Bell, Sikorsky, and Boeing- Vertol responded to the Army s UTTAS request for proposals (RFP). In August 1972, Boeing-Vertol and Sikorsky were selected to build prototypes for a competitive fly off with the YUH-60A and YUH-61A respectively. Each contract was to build three prototypes with $61.9 million for Boeing-Vertol and $91 million awarded to Boeing ($390 and $574 million in 2021 dollars respectively). Sikorsky was particularly deliberate in its bidding strategy. The company had begun work on its UTTAS concept in 1971 following the loss of both the Army's Advanced Aerial Fire Support System (AAFSS) and Heavy Lift Helicopter (HLH) competitions to Lockheed and Boeing-Vertol respectively.

Sikorsky s YUH-60A first took flight on Oct. 17, 1974 and was followed by Boeing-Vertol s design that November. The Army took delivery of contractor prototypes through March 1976 and subsequently began an eight-month evaluation encompassing more than 1400 flight hours. Sikorsky won source selection on December 23, 1976 owing to the type s use of mature technologies and to it meeting or exceeding all UTTAS program requirements. Following Army tradition, the UTTAS program was renamed as the Black Hawk program in honor of the eponymous Sauk war chief. See production & delivery section for more details.

Features & Variants

There are three generations of Black Hawks with successive improvements being made to each: H-60A, H-60L and H-60M. The Seahawk group is inter-related with each generation but is more often considered its own distinct group given its maritime focus.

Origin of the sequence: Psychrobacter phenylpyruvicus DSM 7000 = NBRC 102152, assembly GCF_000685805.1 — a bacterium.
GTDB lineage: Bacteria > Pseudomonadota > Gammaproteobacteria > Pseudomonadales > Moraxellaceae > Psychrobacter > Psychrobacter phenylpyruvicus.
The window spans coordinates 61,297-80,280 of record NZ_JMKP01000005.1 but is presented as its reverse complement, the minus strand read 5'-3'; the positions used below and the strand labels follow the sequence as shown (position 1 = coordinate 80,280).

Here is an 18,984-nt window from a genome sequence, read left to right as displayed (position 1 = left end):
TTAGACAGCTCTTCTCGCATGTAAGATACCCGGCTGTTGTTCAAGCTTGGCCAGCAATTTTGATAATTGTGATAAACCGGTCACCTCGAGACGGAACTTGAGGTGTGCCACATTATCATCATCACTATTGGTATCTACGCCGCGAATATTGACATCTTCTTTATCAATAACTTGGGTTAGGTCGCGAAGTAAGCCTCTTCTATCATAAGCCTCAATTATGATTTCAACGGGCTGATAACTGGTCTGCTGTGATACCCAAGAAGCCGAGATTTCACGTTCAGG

First Generation


The UH-60A was the first production configuration variant in the H-60 family with an initial empty weight of 10,387 lb. and a maximum take-off weight (MTOW) of 16,450 lb. The A model could accommodate external sling loads of up to 8,000 lb. As the A-model s mission equipment was expanded, its empty weight gradually increased to 11,284 lb. by the end of production. The UH-60A was initially powered by a pair of 1,600-shaft horsepower (SHP) T700-GE-700 turboshafts.

The UH-60A incorporated a host of new technologies and design features in its rotor arrangement to improve survivability and performance. The four-bladed main rotor uses titanium spars that are swept 20-deg. aft, while the tail rotor is canted 20-deg. upwards generating 400 lb. of supplemental lift. The UH-60A features armored, crash resistant crew seats and its airframe is designed to withstand small arms fire and to provide limited protection against 23 mm cannon fire.


Sikorsky has its own designation system independent of the U.S. tri-service system. For decades, each country had its own specific designation within the S-70A series. For example, Australia s aircraft, equivalent to the UH-60A, were designated as the S-70A-9. In contrast, Austrian aircraft were designated as the S-70A-42 but were equivalent to the UH-60L configuration. This system fell out of favor with the advent of the UH-60M-equivalent S-70i which does not receive a country specific identifier.


The MH-60A was the first UH-60 variant developed for U.S. Army Special Operations Command (USASOC) featuring SOF related mission systems such as night vision systems, improved countermeasures, and enhanced communications equipment. The aircraft was quickly replaced by the more capable MH-60K.